I will have to assume that a term that repeatedly shows up in the bill, “burrower”, is a typo, and they really mean “burnover”. An unexpected consequence of spell-check run by an intern?

It is interesting, ironic, and insulting that the portion of the bill that is named “Sec. 8. Firefighter Liability” actually adds to and worsens the liability problems for wildland firefighters, spreading the IG witch hunts further, now into the Department of Interior.

That section is worrisome. I don’t see the need to double down on the ill-conceived requirement of IG investigations on fatalities. Originally thought in 2002 that it would enhance safety for the U.S. Forest Service, it has had the unintended consequence of making it difficult or impossible to glean any lessons learned, since firefighters involved in a burrower burnover or major accident are now lawyering-up and refusing to speak to investigators.

The simple statement in the bill that the intent is not to “find fault or place blame” will not prevent the IG’s law enforcement officers, fresh out of Basic Wildland Firefighter training, who will be conducting investigations, from doing just that–finding fault and placing blame. That is what they do every day in their law enforcement job.

And more firefighters may go to jail for mistakes made in the heat of a wildfire battle.

The intent of the 2002 bill, now law, was to enhance safety, but it did the opposite. Intent means nothing. Intent is crap.

The bill has been referred to four committees:

House Oversight and Government Reform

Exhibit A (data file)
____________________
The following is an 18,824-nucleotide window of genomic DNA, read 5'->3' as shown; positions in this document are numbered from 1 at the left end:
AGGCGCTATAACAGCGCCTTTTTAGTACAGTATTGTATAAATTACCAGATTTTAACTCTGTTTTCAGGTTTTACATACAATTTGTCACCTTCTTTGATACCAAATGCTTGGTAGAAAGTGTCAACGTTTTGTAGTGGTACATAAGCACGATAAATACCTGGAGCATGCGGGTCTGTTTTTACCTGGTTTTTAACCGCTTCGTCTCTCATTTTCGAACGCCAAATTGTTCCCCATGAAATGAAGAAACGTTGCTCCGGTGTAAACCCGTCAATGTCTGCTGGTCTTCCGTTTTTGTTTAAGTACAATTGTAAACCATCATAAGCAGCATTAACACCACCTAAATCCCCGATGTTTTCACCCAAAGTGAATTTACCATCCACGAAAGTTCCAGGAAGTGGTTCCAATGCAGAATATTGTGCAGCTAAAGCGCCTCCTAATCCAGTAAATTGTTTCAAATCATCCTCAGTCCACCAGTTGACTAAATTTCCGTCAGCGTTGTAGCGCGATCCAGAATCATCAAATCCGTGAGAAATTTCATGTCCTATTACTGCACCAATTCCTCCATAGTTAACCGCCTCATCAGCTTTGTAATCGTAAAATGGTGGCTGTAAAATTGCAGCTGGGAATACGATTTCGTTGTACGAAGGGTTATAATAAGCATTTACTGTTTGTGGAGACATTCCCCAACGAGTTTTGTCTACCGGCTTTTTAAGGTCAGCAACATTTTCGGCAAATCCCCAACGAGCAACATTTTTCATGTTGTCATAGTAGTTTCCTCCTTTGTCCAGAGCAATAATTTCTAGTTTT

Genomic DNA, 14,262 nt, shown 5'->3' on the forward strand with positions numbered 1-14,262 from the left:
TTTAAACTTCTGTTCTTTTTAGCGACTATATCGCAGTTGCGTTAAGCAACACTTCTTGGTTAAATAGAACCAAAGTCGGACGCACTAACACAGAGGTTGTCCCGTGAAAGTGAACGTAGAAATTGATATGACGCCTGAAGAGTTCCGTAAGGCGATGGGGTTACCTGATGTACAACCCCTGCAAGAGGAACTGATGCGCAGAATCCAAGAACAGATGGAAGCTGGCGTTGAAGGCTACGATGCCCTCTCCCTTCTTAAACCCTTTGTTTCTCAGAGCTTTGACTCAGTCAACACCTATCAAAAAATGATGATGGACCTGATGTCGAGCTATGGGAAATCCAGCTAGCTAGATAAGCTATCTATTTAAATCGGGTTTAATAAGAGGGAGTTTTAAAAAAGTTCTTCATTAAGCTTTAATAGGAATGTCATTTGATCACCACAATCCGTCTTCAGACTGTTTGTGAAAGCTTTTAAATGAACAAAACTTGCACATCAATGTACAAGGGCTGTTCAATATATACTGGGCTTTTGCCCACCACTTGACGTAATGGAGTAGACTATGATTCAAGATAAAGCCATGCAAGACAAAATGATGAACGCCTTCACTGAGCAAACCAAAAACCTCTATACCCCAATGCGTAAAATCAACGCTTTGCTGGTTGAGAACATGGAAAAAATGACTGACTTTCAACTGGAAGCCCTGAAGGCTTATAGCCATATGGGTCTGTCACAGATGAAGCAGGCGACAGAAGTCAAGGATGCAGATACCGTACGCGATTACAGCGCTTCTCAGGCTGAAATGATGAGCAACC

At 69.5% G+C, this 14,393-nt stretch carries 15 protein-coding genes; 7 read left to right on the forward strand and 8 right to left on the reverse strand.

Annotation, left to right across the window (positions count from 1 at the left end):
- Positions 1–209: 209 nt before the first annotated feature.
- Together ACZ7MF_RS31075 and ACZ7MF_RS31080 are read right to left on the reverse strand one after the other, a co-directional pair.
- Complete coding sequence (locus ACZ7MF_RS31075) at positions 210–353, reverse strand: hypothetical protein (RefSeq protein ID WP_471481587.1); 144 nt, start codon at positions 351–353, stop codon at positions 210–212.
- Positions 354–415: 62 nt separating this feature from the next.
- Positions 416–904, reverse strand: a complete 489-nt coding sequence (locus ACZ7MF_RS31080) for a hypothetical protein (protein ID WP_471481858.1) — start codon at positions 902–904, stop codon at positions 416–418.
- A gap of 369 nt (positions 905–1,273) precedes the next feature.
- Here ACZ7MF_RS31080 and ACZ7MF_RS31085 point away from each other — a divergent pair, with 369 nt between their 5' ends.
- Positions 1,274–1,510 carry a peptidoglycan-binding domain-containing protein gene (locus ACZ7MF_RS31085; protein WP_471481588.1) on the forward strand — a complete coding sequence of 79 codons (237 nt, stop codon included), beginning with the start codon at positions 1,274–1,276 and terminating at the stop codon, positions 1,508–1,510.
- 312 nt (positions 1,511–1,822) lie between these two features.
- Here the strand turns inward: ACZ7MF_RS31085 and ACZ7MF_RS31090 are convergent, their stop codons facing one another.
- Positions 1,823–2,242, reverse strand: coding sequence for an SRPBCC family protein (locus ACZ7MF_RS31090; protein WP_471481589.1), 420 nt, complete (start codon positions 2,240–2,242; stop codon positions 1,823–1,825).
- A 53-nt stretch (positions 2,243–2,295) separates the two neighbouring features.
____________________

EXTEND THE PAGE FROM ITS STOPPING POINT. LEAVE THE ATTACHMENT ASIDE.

House Natural Resources
House Agriculture
House Armed Services

The bill has only been introduced in the House and referred to committees. Other than than that no action has been taken. But this is a huge and very positive step, and much credit must be given to Casey Judd of the Federal Wildland Fire Service Association who has been pursuing this legislation for years.

The best case scenario is that the bill will make it out of the four committees unscathed (except for the removal of the Liability section), will be approved by the full House, similar action will occur in the Senate, and then will be signed by the President.  The worst case is that the bill will die in the committees and never receive consideration in the full House. Or there could be something in between, with the text of the bill being changed or watered down.

If you have an interest in this bill you should visit the web sites of the four committees listed above and see if a Representative from your state sits on one or more of them. If so, a letter or a phone call to their offices could make a difference.

Wildfire Today supports this bill, but only if the “Sec. 8. Firefighter Liability” portion is removed, or completely rewritten to eliminate the Inspector General offices from the process and specify in their place a real professional-quality Serious Accident Review Team composed of subject matter experts, not cops.

The cops in the IGs’ offices should not be asked to step far out of their training and experience to make judgments about wildland fire behavior, strategy, tactics, and human factors. Nor should firefighters investigate the fatality of a law enforcement officer. It takes decades to become an expert in the field of wildland fire. It takes longer to become a Type 1 Incident Commander on a fire than it does to become a brain surgeon.

You can follow the progress of the bill HERE.

UPDATE at 9:40 MT, January 26, 2010:

One of the folks who commented, Michael, asked if the bill applied to AD firefighters. I pasted more information about that in a response to his comment below in the “Responses”, but to me this question is still up in the air. There is a possibility that nothing in this bill would apply to AD firefighters OR “militia” employees.

If that is the case, it is a shame for a number of reasons. If it did apply to them, it would have had a very positive effect on the number of people that would have made themselves available for fire and incident management team assignments. Wildfire Today covered HERE some of the problems caused by a lack of participation on incident management teams.

Live Discussion, Thursday night

We will have a live discussion about this legislation Thursday night, featuring Casey Judd, Business Manager of the FWFSA. More information is HERE.